Darryl Holman's Research: Developmental Stability
Out of the paleodemographic work and my related work on human
variation in deciduous tooth emergence, I developed an interest in
using departures from perfect symmetry as an indicator of stress in
living and skeletal populations. Asymmetry has been used in this way
for about 50 years, and there are a number of problems that have beset
researchers using fluctuating asymmetry (quantified as the distribution
of differences between the left and right sides of a bilateral trait).
I developed a new method for analyzing biological asymmetries and
quantifying the way stresses act on asymmetries and the trait itself.
The approach estimates a single latent distribution for an underlying
trait that would develop in the absence of developmental noise and
perturbations. Additionally, a distribution of developmental noise is
found as a signal superimposed on the bilaterally expressed trait. The
method should have broad applicability in the biological sciences for
investigating developmental stability and effects of endogenous and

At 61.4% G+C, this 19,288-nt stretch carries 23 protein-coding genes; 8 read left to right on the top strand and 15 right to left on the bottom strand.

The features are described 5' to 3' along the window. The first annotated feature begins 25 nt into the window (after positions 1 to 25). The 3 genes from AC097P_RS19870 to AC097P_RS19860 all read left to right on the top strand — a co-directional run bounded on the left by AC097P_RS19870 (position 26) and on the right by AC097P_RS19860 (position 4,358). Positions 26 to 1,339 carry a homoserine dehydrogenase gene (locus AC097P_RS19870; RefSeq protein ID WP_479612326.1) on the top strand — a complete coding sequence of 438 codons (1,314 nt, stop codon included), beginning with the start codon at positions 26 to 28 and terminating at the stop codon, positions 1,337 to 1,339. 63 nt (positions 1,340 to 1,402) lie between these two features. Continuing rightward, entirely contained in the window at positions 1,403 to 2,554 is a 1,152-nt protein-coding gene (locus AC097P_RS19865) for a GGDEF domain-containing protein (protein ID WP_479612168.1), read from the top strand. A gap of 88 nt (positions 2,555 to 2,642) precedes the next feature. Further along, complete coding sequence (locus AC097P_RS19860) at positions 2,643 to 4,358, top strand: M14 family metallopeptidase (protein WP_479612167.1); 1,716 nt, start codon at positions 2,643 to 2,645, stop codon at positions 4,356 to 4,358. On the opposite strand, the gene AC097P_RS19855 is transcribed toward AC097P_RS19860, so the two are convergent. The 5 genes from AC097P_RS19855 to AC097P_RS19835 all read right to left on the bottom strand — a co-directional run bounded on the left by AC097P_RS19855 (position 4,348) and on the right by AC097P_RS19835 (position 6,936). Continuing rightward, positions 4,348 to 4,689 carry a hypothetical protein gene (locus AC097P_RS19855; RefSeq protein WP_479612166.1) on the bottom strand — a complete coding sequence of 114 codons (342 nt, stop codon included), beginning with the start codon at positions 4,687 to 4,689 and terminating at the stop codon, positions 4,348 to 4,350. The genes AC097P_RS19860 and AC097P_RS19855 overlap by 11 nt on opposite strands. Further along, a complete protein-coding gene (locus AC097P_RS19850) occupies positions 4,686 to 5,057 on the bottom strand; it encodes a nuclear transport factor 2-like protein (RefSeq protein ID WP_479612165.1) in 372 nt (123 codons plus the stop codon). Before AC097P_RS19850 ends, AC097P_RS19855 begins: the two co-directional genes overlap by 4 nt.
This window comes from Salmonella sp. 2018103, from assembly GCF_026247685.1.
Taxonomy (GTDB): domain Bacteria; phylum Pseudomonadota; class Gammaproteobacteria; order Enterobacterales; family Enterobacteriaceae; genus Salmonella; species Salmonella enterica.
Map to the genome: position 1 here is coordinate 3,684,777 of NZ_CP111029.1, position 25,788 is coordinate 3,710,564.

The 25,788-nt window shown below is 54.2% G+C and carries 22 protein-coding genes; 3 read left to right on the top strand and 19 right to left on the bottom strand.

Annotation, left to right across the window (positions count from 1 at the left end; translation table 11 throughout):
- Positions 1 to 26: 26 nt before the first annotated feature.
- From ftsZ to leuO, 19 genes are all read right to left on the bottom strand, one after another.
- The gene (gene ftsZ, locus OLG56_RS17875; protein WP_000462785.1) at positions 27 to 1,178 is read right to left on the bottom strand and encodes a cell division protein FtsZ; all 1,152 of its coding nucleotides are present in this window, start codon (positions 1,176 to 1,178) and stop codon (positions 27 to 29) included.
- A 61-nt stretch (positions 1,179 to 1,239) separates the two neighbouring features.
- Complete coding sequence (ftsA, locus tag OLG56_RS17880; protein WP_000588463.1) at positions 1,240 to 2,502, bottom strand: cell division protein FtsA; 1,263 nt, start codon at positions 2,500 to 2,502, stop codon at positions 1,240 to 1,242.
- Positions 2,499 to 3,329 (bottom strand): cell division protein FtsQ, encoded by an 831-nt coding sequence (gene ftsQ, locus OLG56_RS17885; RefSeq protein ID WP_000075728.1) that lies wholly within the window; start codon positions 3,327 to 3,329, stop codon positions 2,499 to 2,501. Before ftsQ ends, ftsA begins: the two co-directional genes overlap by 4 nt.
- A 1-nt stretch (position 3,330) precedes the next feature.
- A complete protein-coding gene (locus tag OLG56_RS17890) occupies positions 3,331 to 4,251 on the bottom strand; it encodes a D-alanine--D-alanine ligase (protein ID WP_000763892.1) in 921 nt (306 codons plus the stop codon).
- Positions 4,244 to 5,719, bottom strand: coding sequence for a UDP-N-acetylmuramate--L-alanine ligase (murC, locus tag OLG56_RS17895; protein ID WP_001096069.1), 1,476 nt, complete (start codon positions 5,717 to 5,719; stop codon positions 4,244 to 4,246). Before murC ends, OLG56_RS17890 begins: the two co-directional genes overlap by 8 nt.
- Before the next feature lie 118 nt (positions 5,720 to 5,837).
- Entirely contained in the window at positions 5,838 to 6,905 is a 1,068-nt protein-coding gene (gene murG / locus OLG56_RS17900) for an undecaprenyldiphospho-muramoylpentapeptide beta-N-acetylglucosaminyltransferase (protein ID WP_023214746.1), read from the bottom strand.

exogenous insults on all kinds of bilateral traits.
The new method overcomes nearly all of the difficulties in the current
approach to studying asymmetries, and unifies two previously
unconnected ways of studying stress.
Preliminary analyses are given in Holman and Jones (2003).
My co-investigators Laura Newell and Ann Streissguth and I have recently
been awarded a three-year grant by NIH that will investigate the
effects of prenatal alcohol exposure on the expression of
dermatoglyphic traits (finger and palm prints). An abstract of that work
can be found
My co-investigator Robert E. Jones and I are also developing a project
that will examine the effects of stress (famine, chronic undernutrition
and disease) on bilateral deciduous tooth emergence in children.
Holman DJ, Jones RE (2003)
Measuring developmental noise in bilateral traits. Human Biology
Association, Tempe Arizona. April 25-27. Abstract: American Journal of
Human Biology 15:266.
This site is best viewed with